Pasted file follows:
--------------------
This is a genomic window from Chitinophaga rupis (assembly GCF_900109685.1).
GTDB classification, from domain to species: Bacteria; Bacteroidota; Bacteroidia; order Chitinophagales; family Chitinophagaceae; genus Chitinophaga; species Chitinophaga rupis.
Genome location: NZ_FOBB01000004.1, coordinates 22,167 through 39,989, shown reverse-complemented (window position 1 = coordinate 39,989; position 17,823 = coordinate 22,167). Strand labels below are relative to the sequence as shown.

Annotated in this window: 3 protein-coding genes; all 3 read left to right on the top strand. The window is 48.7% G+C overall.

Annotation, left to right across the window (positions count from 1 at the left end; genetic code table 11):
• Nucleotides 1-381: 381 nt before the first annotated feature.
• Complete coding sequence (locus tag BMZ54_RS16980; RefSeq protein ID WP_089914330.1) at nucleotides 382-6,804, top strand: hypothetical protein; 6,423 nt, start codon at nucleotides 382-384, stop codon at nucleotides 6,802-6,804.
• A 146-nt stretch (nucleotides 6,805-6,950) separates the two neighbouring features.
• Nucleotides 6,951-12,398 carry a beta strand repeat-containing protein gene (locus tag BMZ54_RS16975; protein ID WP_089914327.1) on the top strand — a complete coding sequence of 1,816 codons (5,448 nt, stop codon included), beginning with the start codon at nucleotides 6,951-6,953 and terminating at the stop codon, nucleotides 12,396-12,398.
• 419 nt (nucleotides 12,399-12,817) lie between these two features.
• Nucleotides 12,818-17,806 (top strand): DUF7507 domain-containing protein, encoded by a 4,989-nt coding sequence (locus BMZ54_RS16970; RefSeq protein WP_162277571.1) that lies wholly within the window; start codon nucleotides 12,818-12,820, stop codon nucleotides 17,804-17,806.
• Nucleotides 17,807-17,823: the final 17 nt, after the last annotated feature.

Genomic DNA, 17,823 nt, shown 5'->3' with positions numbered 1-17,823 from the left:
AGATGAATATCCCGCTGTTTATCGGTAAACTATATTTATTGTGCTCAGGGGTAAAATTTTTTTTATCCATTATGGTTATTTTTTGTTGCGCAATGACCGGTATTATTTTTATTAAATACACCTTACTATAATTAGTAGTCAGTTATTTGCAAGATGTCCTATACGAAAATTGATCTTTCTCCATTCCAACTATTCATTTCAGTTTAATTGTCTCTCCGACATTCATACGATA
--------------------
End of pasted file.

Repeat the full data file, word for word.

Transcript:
This is a genomic window from Chitinophaga rupis (assembly GCF_900109685.1).
GTDB classification, from domain to species: Bacteria; Bacteroidota; Bacteroidia; order Chitinophagales; family Chitinophagaceae; genus Chitinophaga; species Chitinophaga rupis.
Genome location: NZ_FOBB01000004.1, coordinates 22,167 through 39,989, shown reverse-complemented (window position 1 = coordinate 39,989; position 17,823 = coordinate 22,167). Strand labels below are relative to the sequence as shown.

Annotated in this window: 3 protein-coding genes; all 3 read left to right on the top strand. The window is 48.7% G+C overall.

Annotation, left to right across the window (positions count from 1 at the left end; genetic code table 11):
• Nucleotides 1-381: 381 nt before the first annotated feature.
• Complete coding sequence (locus tag BMZ54_RS16980; RefSeq protein ID WP_089914330.1) at nucleotides 382-6,804, top strand: hypothetical protein; 6,423 nt, start codon at nucleotides 382-384, stop codon at nucleotides 6,802-6,804.
• A 146-nt stretch (nucleotides 6,805-6,950) separates the two neighbouring features.
• Nucleotides 6,951-12,398 carry a beta strand repeat-containing protein gene (locus tag BMZ54_RS16975; protein ID WP_089914327.1) on the top strand — a complete coding sequence of 1,816 codons (5,448 nt, stop codon included), beginning with the start codon at nucleotides 6,951-6,953 and terminating at the stop codon, nucleotides 12,396-12,398.
• 419 nt (nucleotides 12,399-12,817) lie between these two features.
• Nucleotides 12,818-17,806 (top strand): DUF7507 domain-containing protein, encoded by a 4,989-nt coding sequence (locus BMZ54_RS16970; RefSeq protein WP_162277571.1) that lies wholly within the window; start codon nucleotides 12,818-12,820, stop codon nucleotides 17,804-17,806.
• Nucleotides 17,807-17,823: the final 17 nt, after the last annotated feature.

Genomic DNA, 17,823 nt, shown 5'->3' with positions numbered 1-17,823 from the left:
AGATGAATATCCCGCTGTTTATCGGTAAACTATATTTATTGTGCTCAGGGGTAAAATTTTTTTTATCCATTATGGTTATTTTTTGTTGCGCAATGACCGGTATTATTTTTATTAAATACACCTTACTATAATTAGTAGTCAGTTATTTGCAAGATGTCCTATACGAAAATTGATCTTTCTCCATTCCAACTATTCATTTCAGTTTAATTGTCTCTCCGACATTCATACGATA